Named in honour of the Australian Hall of Fame sprinter, Manikato was renowned for his deeds at The Valley in the late 1970’s and early 1980’s.
Costing just $3,500, the son of Manihi became the second horse in Australian history to earn over $1 million ($1,154,210) from his 29 career victories – two of which came in the race named in his honour today.
Manikato is buried at The Valley Racecourse, the scene where he famously took out the William Reid Stakes on five consecutive occasions (1979-83). The top heavy chestnut gelding would also achieve the rare feet of taking out the classic juvenile double in the Blue Diamond Stakes and the Golden Slipper and would race on to his six year-old year with 47 starts.
The $1 million Group 1 Ladbrokes Manikato Stakes is run over 1200 metres on Day One of the Ladbrokes Cox Plate Carnival (formerly known as the Freeway Stakes between 1968-1983). Run at weight-for-age conditions, the event is held under the famous lights at The Valley and despite the remarkable difference in distance – five horses in Tauto (1974), Strawberry Road (1983), Rubiton (1987), Dane Ripper (1997) and Sunline (2000) – have been able to complete the Manikato Stakes-Cox Plate double.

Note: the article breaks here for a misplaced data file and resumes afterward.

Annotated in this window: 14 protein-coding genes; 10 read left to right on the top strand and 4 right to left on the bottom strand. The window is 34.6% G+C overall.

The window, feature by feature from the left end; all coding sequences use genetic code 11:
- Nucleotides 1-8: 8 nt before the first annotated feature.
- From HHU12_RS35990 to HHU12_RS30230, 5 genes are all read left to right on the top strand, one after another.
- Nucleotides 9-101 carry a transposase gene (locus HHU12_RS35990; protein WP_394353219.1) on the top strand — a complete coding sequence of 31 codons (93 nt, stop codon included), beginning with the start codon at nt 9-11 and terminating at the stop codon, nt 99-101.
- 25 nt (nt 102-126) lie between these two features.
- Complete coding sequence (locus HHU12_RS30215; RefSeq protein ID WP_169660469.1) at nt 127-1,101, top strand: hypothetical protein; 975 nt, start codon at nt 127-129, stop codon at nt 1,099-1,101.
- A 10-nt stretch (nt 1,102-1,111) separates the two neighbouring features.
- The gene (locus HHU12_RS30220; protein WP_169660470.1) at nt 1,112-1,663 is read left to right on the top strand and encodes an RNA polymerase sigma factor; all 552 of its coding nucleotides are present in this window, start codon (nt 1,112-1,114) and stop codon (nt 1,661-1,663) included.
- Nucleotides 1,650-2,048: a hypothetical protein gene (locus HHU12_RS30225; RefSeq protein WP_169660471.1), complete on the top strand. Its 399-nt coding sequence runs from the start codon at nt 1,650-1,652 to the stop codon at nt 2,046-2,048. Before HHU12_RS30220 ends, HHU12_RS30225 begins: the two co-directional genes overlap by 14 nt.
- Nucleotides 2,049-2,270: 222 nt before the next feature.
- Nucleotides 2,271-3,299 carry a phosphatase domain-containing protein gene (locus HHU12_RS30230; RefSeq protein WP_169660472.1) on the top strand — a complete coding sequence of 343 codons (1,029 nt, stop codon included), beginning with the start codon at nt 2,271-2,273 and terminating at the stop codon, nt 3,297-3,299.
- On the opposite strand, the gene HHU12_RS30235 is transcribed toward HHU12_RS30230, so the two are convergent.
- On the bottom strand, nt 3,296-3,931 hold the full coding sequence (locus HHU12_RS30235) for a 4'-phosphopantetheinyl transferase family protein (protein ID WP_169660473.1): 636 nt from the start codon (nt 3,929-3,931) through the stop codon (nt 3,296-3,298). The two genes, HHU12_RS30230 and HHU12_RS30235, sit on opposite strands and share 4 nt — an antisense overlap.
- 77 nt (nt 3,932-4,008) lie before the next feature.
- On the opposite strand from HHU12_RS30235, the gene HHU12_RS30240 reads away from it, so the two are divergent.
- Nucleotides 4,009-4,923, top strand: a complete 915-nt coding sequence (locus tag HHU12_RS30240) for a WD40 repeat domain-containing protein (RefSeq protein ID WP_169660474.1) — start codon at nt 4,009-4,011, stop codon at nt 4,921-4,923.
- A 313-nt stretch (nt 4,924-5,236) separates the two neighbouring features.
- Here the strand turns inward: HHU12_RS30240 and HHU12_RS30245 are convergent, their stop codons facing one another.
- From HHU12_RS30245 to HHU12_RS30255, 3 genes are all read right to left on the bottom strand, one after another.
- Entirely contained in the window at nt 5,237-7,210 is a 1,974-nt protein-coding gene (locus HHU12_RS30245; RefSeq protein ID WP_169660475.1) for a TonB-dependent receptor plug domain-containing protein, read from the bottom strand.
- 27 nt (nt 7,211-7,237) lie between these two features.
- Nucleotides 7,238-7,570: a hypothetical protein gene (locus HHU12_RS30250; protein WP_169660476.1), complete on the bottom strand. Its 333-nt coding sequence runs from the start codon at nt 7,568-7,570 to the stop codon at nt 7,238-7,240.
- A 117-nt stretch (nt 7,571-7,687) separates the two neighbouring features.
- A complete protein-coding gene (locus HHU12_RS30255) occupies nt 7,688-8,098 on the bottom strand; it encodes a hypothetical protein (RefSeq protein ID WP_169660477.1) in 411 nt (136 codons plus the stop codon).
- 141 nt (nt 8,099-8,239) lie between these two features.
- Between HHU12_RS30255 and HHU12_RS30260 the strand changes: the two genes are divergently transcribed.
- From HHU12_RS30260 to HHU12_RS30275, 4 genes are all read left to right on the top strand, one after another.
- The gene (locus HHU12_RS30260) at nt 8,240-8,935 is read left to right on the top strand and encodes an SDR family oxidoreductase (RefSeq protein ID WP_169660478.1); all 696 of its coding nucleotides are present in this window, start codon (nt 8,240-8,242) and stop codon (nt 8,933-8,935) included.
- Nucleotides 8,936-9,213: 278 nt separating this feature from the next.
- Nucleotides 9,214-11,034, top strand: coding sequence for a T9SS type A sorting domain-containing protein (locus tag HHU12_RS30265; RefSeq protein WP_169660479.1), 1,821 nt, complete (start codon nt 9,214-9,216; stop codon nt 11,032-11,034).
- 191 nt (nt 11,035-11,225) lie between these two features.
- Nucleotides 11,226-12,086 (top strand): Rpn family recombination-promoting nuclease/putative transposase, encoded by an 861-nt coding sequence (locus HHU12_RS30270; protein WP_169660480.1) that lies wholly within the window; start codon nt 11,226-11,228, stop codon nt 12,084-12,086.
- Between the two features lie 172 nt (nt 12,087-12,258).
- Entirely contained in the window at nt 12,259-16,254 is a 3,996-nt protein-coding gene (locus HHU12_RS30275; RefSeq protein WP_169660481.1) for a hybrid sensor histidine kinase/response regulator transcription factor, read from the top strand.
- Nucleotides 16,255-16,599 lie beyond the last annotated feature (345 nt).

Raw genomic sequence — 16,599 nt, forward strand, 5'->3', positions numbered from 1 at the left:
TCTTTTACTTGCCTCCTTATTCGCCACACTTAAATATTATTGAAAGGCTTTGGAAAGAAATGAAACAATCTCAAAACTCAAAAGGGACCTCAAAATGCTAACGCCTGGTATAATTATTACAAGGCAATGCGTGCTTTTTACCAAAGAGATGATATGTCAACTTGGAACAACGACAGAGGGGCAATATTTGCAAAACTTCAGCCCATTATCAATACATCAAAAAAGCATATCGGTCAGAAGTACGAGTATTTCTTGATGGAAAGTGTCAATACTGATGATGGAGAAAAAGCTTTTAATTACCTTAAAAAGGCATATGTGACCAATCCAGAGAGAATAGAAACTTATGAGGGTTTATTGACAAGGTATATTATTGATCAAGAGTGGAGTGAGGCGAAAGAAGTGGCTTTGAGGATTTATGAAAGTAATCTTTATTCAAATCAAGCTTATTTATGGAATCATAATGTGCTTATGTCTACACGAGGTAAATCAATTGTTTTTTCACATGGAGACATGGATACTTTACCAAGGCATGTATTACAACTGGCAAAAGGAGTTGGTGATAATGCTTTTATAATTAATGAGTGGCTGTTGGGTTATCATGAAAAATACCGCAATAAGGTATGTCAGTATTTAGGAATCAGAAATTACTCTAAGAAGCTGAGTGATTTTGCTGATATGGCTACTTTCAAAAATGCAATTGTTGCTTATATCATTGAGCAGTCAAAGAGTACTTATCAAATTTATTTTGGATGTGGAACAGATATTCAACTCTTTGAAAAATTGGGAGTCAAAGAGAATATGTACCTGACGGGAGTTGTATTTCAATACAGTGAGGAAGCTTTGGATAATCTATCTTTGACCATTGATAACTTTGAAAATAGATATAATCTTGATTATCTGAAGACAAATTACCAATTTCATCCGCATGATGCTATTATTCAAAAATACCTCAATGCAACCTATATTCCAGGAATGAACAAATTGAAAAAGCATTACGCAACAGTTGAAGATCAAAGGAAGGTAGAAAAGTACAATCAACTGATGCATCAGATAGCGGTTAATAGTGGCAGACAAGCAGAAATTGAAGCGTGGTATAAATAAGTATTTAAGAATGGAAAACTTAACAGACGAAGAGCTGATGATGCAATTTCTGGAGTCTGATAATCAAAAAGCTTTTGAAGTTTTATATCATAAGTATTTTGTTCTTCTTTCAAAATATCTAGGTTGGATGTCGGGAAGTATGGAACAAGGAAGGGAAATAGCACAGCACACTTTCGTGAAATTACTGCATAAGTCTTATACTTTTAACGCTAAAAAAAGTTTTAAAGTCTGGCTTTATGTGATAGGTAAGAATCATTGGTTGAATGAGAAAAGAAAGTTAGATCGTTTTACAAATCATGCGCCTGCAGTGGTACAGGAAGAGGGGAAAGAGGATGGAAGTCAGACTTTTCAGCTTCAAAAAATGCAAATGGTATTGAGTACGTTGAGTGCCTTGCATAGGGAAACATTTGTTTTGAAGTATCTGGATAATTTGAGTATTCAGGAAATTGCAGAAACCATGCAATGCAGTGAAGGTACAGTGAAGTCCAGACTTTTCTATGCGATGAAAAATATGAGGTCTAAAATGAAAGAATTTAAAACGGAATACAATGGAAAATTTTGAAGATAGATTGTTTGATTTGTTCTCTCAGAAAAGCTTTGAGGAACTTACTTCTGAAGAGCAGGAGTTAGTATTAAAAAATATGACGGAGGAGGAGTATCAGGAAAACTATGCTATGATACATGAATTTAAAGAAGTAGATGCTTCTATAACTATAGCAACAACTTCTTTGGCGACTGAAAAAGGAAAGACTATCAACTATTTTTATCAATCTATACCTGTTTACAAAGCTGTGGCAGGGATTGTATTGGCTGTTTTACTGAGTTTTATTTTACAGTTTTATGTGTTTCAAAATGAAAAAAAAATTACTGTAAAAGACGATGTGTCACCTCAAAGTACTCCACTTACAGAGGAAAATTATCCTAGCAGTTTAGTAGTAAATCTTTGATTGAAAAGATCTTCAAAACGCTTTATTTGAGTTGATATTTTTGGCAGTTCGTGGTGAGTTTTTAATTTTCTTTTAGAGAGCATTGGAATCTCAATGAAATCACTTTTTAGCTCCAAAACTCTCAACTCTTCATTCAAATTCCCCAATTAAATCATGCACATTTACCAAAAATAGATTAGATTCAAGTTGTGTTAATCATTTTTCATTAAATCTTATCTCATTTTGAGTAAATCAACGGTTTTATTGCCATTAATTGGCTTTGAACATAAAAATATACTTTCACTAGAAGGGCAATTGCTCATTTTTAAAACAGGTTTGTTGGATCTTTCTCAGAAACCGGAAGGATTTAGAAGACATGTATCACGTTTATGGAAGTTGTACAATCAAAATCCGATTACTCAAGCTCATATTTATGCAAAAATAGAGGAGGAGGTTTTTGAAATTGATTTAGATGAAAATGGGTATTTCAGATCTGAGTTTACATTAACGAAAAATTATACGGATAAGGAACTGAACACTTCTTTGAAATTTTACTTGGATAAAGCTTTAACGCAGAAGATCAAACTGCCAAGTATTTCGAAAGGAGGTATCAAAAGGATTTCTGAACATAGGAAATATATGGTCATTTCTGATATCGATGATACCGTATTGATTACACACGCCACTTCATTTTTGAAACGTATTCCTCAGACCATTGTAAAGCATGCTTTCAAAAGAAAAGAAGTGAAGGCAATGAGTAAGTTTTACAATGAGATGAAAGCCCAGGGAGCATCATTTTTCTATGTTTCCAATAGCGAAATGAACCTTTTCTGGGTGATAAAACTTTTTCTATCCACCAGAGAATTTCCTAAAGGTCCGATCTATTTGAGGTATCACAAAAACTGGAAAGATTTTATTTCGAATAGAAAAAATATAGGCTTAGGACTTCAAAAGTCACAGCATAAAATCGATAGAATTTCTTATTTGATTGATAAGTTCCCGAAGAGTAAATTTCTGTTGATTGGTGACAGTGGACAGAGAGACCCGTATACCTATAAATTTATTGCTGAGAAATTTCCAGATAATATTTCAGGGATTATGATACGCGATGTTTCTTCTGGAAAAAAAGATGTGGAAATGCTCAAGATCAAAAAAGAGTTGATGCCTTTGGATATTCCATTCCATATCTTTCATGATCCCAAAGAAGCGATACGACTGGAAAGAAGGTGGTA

There have been many mouth-watering clashes as Australia’s best sprinters have gone head-to-head around The Valley’s tight circumference to do battle.
Manikato himself first took out the event 12 years after the races inception – 11 years after the mighty Vain won the race in 1969. You can’t look too far down the honour roll without being struck by stardom from champion stallion Redoute’s Choice to international superstar and track record holder Miss Andretti (1.09.29). In recent times Black Caviar’s nemesis Hay List, dominant colt Sepoy, Queensland’s warrior Buffering and two of the most dominant sprinters of the modern era, Lankan Rupee and Chautauqua, have raised the trophy.